Got back late Tuesday.  Took it easy.  Too much stuff to schlep in one day so we left 95% of it in the trailer and truck focused on just getting home with the perishables and getting the house ‘on’.  Temperature inside the house: 10C.  First job; start the warm-up, then to the power-on panels, then to the water system.  Everything kicked up as expected.  Then to the freezer and fridge.

Couple of odd readings on the electrical panel but I don’t trust electrical stuff at the best of times and things powered up despite the weird readings.  How could I have 59.2 volts in a 48 volt system?

At 9:00 pm that night we remembered a critical item that needed fetching.  Started one of the boats (first go, thank God) and zoomed across the sea in a brightly moonlit but icy cold night.  Returned an hour or so later.  Forgetting something in the car was a mini adventure and we both felt very alive for it.  OK, it was nothing, really.  And yet it was something.  Maybe just a beautiful way to feel that we were home again?

Three hot water bottles in the bed and, after a long day, it was time to join them.

Next day we went to schlep stuff but first we had to get the other boat going (which we did first go, thank God).  And off we went for the first of four or five trips.  On this trip we took half the double-paned windows that weigh between 80 and 150 pounds each (depending on size).  Got ’em on Sal’s small boat at the beach and came across.  Got ’em up on the far shore and Sal started to go back in her boat and I just finished up.  I took a few extra minutes.  Sal was gone.  By then my boat had gotten stuck so I jumped to shore and pushed off.  And then I leapt for it.  I missed.  I was hanging in the water holding on to the boat with one arm and we were now drifting off.  Not good.  One arm was not going to get me back in the boat so I let go and sank lower in the water than I liked…I was wearing a lot of layers and they soaked up the water to the point that I felt like I was swimming in jello.  I made it back to the shore but had to ‘land’ on a fairly vertical but barnacle-covered wall of granite.  I stuck like a limpet.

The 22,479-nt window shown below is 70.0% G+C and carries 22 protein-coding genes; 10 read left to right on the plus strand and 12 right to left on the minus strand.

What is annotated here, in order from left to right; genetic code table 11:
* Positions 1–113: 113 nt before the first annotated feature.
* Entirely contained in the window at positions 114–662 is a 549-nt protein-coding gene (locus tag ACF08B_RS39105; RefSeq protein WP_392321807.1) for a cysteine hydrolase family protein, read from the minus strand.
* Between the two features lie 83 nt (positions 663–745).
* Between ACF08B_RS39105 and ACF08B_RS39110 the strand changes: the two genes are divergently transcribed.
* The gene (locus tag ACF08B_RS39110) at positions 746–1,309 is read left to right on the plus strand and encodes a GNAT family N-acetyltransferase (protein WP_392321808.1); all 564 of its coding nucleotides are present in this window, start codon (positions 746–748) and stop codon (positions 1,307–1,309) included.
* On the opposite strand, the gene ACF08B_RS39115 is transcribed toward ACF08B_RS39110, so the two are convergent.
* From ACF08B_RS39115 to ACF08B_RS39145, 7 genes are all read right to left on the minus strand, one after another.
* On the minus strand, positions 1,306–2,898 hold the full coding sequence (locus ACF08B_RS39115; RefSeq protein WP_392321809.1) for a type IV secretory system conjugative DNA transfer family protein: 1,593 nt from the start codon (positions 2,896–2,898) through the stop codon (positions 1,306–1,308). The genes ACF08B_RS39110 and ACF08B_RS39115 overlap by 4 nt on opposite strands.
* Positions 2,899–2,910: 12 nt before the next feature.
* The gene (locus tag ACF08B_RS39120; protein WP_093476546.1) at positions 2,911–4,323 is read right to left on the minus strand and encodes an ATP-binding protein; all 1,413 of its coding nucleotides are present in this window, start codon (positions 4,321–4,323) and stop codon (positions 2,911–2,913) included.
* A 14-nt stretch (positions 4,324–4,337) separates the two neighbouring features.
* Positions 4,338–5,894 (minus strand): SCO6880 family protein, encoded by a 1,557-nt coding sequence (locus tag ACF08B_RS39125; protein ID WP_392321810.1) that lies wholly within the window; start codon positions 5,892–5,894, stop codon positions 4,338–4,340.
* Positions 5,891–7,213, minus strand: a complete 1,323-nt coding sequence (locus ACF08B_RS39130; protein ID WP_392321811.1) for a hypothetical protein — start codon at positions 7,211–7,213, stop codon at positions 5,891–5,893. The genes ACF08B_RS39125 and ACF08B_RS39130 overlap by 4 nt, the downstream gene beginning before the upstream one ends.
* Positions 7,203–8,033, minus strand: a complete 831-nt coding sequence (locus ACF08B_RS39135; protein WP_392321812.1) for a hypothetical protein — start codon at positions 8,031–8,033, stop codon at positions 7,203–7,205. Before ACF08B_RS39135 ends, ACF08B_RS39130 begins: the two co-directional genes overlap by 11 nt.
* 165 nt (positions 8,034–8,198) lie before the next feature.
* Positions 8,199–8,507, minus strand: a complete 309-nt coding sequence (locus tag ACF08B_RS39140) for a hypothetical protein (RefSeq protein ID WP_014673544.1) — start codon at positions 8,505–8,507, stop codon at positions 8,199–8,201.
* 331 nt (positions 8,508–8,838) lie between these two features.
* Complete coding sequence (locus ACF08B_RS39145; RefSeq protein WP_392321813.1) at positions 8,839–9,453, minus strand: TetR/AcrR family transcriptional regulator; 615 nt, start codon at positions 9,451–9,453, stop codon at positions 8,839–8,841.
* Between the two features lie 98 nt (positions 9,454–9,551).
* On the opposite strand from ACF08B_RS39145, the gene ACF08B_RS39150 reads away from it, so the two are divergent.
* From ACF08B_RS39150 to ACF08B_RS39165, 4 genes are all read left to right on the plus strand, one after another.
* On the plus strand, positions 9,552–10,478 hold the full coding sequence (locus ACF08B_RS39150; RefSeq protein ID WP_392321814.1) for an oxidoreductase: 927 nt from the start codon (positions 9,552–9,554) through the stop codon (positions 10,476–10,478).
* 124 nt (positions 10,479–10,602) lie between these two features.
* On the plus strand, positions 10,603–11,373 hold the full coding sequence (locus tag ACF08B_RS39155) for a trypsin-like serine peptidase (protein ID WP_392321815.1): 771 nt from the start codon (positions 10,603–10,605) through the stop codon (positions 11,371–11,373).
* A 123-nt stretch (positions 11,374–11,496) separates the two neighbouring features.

Huffing an puffing and feeling like a very stupid limpet, I rested for a bit.  The thirty or so feet I swam had taken some effort.  Letting go to get to a better purchase was not easy to do.  I felt like I weighed twice what I do.  Letting go seemed like just dropping a lead weight in the water. So I searched and found my inner amoeba.  Spreading myself gelatinously over as large an area of sticky granite as I could, I then concentrated on wiggling the jello-blob (me) and using my fingers in unison to slowly make my way up the beach. Think ‘speed of a star-fish’.

By then Sal had returned wondering what was keeping me.  Barely suppressing a smile, she asked, “Wanna go get changed?”

“Nah.  We just have one more load of glass and you need me for that.  Plus I left the truck within the tidal range….wouldn’t want to leave it there too long”. So, I clambered in my boat weighing a ton and we went over and loaded her boat and took the truck up the hill to await another day.  Two trips plus a dunking would be enough for now.

Bloody Murphy.


12 thoughts on “Murphy

    • Not really. Jello is insulating. I started to get a bit cold by the time we finished unloading the second batch of glass (my left arm wouldn’t work as directed). Reality: everyone falls in now and again. It is part of the deal. Murphy just pushed me at a really awkward time. I was fine after a hot shower.


  1. Bloody Murphy? More like “Bloody Mary” to warm you up! Or two shots of scotch to turn that “humble pie” experience into a Norse saga worth retelling.
    Are the Ravens demanding their tithe yet?


  2. The last time you went overboard,there was blood,stitches,and coastguard involved. This was a piece of cake by comparison. You would have been the right colour for a starfish.


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